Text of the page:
JACK: Ianto, you have to believe me, there is no cure. There never will be. Those who are converted stay that way. Your girlfriend will not be the exception.
IANTO: You can’t know that for sure.
JACK: Look, you need to know what’s happening here. Because this is where these things start. Small decisions that become mass slaughter. These creatures regain a foothold by exploiting human weakness. Then they take a base, rebuild their forces, and before you know it, the Cyber race is spreading out across the universe, erasing worlds, assimilating populations, all because of the tiny beginnings here. We need to stop her together.

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Captain Jack, clearly has a point. She is dangerous and capable of killing vast amounts of people. And if she ever successfully manages to figure out how to complete her upgrade or convert others, the whole planet could be in danger. Yet, as Ianto points out, the conversion is not complete. As a result, there is a possibility that she could be redeemed. She could become fully human again.

Even when Ianto tries to talk to her and to make contact with what is left of her humanity and he is rebuffed, he refuses to give up on her.

LISA: The upgrade is incomplete.
IANTO: You’re still human.
LISA: I am disgusting. I have. I am wrong.
IANTO: We can help you.
LISA: I must start again. Upgrade properly.
IANTO: For God’s sake, have you heard yourself? Lisa, please. I brought you here to heal you, so we could be together.
LISA: Together. Yes. Transplant my brain into your body. The two of us together, fused. We’ll be one complete person. Isn’t that what love is?
IANTO: No.
LISA: Then we are not compatible.

After Captain Jack attempts to kill her, by having Torchwood’s pterodactyl attack her (only in the Torchwood and doctor who universe would that sentence make sense), Ianto accuses Jack of being heartless:

IANTO: You could have saved her. You’re worse than anything locked up down there. One day, I’ll have the chance to save you, and I’ll watch you suffer and die.
JACK: It was the only thing that would stop her!

Lisa survives the pterodactyl attack, though she has taken over the body of an innocent woman who had simply been stuck with the task of delivering pizza to the station. Bits of her humanity show through-even though it is mixed with the horror that she killed another person without a second thought.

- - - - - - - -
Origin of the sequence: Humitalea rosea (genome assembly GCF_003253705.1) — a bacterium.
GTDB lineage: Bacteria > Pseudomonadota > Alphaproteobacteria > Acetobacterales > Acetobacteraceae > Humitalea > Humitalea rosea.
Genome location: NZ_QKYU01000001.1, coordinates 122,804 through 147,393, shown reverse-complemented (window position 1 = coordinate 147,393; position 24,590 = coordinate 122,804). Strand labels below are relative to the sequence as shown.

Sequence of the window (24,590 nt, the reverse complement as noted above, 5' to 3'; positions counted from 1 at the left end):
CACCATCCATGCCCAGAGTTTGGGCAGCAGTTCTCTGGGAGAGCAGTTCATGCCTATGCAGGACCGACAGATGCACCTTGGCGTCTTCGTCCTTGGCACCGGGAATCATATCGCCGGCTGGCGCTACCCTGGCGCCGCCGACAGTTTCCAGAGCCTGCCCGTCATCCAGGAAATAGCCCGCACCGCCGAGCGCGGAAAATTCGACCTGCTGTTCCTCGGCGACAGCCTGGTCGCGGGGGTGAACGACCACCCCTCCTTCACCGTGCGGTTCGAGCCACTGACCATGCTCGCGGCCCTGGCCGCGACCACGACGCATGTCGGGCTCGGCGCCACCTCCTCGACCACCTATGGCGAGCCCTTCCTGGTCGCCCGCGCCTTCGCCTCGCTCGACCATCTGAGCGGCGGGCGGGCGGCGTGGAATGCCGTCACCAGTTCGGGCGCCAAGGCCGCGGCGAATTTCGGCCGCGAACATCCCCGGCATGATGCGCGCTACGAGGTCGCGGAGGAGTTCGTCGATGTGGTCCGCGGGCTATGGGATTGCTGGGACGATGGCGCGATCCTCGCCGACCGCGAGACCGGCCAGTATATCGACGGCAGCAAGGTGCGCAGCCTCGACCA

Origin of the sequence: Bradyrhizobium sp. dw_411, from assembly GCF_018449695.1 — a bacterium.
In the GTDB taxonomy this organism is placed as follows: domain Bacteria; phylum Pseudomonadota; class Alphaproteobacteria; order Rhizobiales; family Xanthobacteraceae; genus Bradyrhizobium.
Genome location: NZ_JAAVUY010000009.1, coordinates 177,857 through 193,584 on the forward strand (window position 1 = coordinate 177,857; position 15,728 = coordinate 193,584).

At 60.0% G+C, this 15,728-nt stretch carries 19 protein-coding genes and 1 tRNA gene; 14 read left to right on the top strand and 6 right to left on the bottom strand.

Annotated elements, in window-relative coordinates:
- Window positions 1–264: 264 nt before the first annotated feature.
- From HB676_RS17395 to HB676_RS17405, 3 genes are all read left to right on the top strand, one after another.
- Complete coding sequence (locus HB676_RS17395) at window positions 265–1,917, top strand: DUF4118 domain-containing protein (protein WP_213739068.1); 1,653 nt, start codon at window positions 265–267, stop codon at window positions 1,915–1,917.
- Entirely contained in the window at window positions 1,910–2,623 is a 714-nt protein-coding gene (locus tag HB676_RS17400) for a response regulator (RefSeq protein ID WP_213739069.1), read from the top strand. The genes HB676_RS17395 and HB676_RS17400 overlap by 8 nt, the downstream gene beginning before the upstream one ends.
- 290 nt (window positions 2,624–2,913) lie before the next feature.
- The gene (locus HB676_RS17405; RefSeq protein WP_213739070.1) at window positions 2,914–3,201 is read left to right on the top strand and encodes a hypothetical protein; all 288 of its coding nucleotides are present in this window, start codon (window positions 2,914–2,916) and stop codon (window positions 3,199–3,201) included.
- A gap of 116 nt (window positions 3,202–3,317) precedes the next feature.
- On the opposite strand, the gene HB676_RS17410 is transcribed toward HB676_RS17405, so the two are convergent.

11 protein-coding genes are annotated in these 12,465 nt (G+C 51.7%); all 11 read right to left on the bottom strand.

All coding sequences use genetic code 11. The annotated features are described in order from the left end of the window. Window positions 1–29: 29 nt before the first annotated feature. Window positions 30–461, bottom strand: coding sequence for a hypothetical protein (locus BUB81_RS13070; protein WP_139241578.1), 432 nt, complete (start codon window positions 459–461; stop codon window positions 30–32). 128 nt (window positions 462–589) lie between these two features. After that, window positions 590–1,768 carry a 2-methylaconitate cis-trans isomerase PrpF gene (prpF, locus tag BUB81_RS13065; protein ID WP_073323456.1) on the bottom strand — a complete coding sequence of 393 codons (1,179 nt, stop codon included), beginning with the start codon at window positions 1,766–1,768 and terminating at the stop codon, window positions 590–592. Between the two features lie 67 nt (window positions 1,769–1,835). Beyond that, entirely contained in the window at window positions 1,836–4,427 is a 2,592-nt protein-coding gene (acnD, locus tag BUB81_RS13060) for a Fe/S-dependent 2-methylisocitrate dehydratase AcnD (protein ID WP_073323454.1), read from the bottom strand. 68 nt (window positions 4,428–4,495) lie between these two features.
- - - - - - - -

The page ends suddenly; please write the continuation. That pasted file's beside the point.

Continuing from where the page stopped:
ANNIE/LISA: You fought so hard for me, I had to hold on for you, so I took this body and transplanted the brain.
IANTO: You’re not Lisa.
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IANTO: I’m sorry. I’m sorry. Lisa.
ANNIE/LISA: We can be upgraded together.

Lisa is finally killed when the rest of the Torchwood gang opens fire on her. Captain Jack’s actions are understandable-hell, they were probably necessary to stop Lisa from wrecking more death and destruction. Yet, watching the episode, I couldn’t help but imagine God has reacting more like Ianto (without threatening to allow Jack to suffer and die) then Jack. As someone who rejects notions of hell and eternal punishment, I am left with a God who unabashedly loves everyone. That idea is fine when I think about all the people I love-but it comes difficult when I think about those I consider to be monsters. The Islamic State for instance. I don’t think I can describe the disgust I feel towards them as they continue to massacre men, women, and children in the name of God. They point out the atrocities of American foreign policy yet they continue to kill and enslave people. To me, they are monsters. And to be honest I have to admit I wouldn’t mind if every single adult member of the organization was killed. They need to be stopped. Yet at the same time-if I believe God loves everyone-it means everyone. Some of the recruits that have gotten the most media attention have been young men and women-teenagers who for whatever reason have decided that they want to back a group that regularly ad gleefully beheads people just to make a point. The Islamic State is comprised of people that have families and people who love them yet they regularly kill others, leaving their victims’ family members devastated and heart broken.

The Islamic State needs to be stopped. But the annoying thing about God is that for God redemption is always possible and God’s love is limitless. While I want the Islamic State and all who comprise it to be destroyed, God frequently reminds me that they are God’s children too. Made in God’s image. I don’t have any solutions-I don’t know how they should be stopped. I don’t have any answers so I can’t dictate what those in authority should do. But what I do know is that as horrific as their actions are, God loves them. And that makes me uncomfortable and it also challenges me. It is easy to talk about God’s love as a theoretical idea, it’s much harder to make it concrete.